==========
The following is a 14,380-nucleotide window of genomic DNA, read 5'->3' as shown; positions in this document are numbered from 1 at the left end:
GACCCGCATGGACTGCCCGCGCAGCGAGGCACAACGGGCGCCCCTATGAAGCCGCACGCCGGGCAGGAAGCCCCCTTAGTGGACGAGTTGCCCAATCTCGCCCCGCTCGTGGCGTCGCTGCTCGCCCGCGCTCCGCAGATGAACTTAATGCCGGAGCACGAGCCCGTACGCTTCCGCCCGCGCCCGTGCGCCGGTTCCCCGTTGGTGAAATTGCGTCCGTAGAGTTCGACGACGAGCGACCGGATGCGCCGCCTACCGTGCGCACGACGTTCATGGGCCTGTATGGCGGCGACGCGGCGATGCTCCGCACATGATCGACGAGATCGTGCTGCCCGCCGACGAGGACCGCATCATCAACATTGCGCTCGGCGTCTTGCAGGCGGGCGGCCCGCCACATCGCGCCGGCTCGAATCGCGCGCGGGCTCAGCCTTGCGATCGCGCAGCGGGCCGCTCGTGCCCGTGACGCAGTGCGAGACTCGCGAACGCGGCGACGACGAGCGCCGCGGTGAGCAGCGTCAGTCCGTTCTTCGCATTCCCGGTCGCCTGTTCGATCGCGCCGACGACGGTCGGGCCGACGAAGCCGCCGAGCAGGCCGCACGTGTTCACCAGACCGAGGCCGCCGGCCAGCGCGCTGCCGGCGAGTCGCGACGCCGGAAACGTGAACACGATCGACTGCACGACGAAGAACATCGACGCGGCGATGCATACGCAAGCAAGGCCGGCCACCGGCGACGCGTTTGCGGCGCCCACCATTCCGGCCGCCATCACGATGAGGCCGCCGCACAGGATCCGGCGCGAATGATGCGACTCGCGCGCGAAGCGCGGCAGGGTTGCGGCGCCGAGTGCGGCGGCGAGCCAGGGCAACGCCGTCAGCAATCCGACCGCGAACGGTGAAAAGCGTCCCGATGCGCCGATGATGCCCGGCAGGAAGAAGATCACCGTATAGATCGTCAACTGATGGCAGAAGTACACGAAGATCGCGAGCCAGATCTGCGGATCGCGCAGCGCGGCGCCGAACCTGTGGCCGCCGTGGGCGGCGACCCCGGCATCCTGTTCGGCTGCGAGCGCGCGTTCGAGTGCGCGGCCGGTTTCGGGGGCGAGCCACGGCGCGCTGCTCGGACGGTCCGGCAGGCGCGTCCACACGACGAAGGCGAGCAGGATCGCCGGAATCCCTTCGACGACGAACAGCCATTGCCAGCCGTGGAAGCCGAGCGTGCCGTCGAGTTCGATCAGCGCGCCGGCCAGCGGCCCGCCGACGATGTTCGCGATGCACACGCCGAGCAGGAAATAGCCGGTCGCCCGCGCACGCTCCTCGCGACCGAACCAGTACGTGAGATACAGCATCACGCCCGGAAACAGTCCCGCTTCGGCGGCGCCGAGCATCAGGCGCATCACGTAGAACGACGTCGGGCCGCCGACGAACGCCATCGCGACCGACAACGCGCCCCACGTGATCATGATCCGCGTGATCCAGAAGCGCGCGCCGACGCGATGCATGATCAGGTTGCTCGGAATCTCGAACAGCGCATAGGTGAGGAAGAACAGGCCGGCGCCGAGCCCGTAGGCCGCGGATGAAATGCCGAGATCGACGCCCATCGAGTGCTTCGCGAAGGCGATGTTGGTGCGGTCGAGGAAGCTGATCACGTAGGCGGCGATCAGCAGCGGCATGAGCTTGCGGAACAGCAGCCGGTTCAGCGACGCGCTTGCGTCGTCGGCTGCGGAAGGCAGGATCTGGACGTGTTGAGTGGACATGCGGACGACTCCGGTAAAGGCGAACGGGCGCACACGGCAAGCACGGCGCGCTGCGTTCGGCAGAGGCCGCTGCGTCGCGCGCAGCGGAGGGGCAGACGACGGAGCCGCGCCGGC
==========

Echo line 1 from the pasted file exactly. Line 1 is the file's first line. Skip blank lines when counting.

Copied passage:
The following is a 14,380-nucleotide window of genomic DNA, read 5'->3' as shown; positions in this document are numbered from 1 at the left end: